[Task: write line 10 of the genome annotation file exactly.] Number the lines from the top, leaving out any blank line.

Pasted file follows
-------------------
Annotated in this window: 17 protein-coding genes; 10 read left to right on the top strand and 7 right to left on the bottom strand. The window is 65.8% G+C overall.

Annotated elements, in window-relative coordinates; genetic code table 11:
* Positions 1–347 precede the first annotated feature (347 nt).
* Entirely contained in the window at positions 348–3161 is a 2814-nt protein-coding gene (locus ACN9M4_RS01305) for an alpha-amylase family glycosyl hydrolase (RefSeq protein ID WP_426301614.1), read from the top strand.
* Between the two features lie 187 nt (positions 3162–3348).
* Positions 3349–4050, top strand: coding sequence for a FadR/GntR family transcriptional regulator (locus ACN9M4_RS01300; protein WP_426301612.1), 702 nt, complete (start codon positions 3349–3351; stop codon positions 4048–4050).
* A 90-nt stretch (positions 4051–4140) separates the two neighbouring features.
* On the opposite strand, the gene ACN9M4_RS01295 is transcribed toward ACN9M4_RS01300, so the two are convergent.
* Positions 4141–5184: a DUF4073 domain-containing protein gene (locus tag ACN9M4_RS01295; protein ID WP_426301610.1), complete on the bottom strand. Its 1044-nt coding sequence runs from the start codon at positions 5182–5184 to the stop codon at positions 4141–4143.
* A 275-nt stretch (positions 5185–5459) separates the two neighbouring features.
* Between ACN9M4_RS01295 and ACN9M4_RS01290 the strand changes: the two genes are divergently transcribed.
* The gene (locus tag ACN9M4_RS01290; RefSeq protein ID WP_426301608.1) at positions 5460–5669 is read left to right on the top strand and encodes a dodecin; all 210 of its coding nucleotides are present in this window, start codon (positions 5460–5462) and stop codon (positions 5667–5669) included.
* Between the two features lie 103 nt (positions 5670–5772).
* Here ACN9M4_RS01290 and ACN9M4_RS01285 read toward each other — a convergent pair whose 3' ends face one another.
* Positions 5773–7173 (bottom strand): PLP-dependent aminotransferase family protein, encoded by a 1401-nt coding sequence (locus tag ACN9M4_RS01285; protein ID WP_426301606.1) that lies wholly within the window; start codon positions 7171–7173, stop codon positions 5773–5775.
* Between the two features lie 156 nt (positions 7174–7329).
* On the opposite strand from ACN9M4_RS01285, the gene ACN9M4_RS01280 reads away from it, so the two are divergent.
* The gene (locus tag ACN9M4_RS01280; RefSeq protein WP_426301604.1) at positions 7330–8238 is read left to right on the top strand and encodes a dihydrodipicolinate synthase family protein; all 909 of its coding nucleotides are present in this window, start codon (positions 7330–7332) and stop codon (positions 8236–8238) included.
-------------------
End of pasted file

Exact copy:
* A 275-nt stretch (positions 5185–5459) separates the two neighbouring features.